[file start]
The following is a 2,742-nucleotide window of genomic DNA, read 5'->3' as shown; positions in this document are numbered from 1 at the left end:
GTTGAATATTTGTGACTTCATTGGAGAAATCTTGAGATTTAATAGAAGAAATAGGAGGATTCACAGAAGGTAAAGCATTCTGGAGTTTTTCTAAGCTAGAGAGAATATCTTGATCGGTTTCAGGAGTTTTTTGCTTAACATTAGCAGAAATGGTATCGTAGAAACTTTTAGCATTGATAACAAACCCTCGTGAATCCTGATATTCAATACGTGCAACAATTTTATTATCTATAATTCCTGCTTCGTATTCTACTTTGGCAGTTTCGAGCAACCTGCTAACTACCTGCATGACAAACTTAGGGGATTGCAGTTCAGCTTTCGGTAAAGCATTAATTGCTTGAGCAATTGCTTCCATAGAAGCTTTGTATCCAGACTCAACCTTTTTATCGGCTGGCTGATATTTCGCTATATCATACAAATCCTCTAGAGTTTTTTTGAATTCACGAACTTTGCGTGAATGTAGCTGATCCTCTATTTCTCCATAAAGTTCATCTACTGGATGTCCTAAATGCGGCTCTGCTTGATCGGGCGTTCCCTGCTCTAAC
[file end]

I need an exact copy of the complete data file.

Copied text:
The following is a 2,742-nucleotide window of genomic DNA, read 5'->3' as shown; positions in this document are numbered from 1 at the left end:
GTTGAATATTTGTGACTTCATTGGAGAAATCTTGAGATTTAATAGAAGAAATAGGAGGATTCACAGAAGGTAAAGCATTCTGGAGTTTTTCTAAGCTAGAGAGAATATCTTGATCGGTTTCAGGAGTTTTTTGCTTAACATTAGCAGAAATGGTATCGTAGAAACTTTTAGCATTGATAACAAACCCTCGTGAATCCTGATATTCAATACGTGCAACAATTTTATTATCTATAATTCCTGCTTCGTATTCTACTTTGGCAGTTTCGAGCAACCTGCTAACTACCTGCATGACAAACTTAGGGGATTGCAGTTCAGCTTTCGGTAAAGCATTAATTGCTTGAGCAATTGCTTCCATAGAAGCTTTGTATCCAGACTCAACCTTTTTATCGGCTGGCTGATATTTCGCTATATCATACAAATCCTCTAGAGTTTTTTTGAATTCACGAACTTTGCGTGAATGTAGCTGATCCTCTATTTCTCCATAAAGTTCATCTACTGGATGTCCTAAATGCGGCTCTGCTTGATCGGGCGTTCCCTGCTCTAAC